# A nice, unsolved geometry problem

• Feb 16th 2010, 12:33 PM
oswaldo
A nice, unsolved geometry problem
• Feb 18th 2010, 08:11 AM
BobP
There is a theorem, (easily proved using similar triangles), involving the intersection of two chords in a circle.
If as a result of the intersection, one chord splits into lengths a and b, while the other splits into lengths p and q, then ab = pq.
Apply this at each of the four corners of the rhombus, add the four equations, cancel this down and you get the required equation.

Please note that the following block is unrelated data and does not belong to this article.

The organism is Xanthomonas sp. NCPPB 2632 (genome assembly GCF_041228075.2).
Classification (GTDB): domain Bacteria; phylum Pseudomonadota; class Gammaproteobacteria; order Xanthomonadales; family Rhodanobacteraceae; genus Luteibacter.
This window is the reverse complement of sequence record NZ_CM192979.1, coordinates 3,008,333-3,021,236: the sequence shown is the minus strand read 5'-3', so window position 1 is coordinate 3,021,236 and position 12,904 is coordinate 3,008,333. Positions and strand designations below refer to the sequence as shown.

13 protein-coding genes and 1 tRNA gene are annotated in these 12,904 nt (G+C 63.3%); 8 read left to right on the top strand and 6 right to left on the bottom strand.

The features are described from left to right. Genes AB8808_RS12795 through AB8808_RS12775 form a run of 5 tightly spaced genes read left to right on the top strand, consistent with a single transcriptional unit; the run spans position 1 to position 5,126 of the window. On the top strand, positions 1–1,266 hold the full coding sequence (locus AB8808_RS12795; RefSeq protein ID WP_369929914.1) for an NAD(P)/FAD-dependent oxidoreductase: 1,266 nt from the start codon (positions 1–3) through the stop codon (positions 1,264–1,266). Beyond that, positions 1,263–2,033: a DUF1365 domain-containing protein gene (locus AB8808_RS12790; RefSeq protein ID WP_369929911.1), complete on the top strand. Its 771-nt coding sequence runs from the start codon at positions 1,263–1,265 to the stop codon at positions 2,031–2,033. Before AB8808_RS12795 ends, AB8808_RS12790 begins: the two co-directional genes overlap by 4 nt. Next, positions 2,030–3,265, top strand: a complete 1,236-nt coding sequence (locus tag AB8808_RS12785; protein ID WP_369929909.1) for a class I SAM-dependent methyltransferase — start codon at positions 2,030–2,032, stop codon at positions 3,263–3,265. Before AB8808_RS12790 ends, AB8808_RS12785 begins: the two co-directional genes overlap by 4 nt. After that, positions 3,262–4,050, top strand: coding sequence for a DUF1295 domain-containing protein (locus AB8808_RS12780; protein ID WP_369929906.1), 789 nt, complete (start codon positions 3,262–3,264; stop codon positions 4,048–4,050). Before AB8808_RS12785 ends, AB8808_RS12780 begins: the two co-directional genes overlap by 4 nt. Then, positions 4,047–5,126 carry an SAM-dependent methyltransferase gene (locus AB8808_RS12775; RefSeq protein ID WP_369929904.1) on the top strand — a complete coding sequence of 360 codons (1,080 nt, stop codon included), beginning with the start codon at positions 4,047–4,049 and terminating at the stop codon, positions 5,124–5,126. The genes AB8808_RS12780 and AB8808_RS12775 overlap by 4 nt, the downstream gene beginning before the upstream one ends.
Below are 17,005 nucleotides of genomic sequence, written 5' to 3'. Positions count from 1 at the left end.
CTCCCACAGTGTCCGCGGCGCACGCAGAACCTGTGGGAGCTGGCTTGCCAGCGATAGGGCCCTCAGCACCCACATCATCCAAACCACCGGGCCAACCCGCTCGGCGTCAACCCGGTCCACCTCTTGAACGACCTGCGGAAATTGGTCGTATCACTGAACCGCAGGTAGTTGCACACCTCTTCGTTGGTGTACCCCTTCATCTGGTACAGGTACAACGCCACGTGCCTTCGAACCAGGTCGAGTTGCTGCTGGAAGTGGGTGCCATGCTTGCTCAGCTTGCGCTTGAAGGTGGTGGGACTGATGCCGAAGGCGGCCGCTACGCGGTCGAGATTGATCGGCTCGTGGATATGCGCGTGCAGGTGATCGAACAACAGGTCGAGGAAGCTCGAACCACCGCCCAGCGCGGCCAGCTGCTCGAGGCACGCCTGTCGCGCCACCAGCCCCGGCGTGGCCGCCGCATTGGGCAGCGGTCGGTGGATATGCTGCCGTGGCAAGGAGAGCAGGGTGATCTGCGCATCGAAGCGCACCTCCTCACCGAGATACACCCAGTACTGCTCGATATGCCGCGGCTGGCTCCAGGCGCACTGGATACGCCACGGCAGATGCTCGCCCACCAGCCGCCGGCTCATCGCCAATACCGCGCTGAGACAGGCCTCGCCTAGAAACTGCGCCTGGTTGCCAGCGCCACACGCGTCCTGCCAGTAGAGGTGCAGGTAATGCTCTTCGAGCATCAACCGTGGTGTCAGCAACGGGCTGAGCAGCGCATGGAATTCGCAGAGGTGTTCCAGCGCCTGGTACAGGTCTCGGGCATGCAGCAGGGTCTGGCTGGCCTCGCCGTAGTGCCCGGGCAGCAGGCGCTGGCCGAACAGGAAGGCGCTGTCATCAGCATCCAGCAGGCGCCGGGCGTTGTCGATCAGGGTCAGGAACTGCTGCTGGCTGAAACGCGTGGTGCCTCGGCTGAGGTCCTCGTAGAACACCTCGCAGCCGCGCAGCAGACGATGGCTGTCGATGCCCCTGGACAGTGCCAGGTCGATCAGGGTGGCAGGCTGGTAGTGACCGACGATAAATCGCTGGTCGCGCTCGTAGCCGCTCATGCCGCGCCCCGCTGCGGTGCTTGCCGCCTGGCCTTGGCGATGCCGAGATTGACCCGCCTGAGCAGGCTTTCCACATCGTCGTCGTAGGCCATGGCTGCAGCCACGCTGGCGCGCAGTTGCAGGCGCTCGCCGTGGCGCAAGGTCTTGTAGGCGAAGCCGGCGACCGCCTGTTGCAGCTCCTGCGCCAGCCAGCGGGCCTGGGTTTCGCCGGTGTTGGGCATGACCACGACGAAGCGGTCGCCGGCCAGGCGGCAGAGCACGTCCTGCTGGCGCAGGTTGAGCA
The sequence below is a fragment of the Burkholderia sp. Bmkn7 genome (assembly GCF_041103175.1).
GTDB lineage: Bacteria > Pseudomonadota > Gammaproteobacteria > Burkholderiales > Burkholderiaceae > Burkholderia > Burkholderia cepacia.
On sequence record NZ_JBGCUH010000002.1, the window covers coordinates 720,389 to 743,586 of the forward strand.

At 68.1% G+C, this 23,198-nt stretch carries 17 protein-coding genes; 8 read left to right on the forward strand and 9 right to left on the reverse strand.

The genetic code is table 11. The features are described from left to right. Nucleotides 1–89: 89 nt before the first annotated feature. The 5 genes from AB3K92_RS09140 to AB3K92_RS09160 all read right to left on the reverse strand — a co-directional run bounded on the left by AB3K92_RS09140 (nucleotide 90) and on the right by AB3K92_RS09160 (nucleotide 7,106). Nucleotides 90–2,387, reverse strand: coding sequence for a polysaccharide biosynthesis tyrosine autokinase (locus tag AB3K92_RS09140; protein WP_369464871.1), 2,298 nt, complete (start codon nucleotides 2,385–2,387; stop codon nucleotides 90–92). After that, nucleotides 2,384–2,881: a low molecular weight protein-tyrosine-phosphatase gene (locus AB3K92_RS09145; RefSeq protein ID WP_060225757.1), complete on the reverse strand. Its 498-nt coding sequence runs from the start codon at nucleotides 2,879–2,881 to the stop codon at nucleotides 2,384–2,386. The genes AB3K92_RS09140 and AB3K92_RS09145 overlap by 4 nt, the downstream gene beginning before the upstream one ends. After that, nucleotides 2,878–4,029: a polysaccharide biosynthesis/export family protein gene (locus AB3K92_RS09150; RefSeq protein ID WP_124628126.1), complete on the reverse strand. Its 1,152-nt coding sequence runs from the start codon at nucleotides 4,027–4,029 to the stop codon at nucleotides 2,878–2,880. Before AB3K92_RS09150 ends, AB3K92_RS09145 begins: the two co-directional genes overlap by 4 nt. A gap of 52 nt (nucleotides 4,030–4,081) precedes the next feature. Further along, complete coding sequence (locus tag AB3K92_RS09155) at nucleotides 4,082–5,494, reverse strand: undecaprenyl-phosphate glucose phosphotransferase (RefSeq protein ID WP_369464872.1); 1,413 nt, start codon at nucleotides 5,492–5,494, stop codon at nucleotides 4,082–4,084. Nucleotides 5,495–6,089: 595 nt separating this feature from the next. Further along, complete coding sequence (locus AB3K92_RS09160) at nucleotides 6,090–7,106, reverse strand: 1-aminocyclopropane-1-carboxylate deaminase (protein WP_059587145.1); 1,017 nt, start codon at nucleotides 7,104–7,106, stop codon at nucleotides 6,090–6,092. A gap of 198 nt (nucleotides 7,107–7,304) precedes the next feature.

• Feb 22nd 2010, 11:55 AM
oswaldo
I think the theorem which states: "ab = pq" must be Ptolemy. But I am not sure about its name.
• Feb 23rd 2010, 01:20 AM
BobP
No, this is not Ptolemy's theorem.
For this one, put two intersecting chords in a circle. Call them say AB and PQ and call the point of intersection C.
By the angles on the same arc being equal theorem you have a choice of two sets of similar triangles, ACQ and PCB, or ACP and BCQ.
Choose one of the two, equate corresponding ratios, cross multiply and you have your result.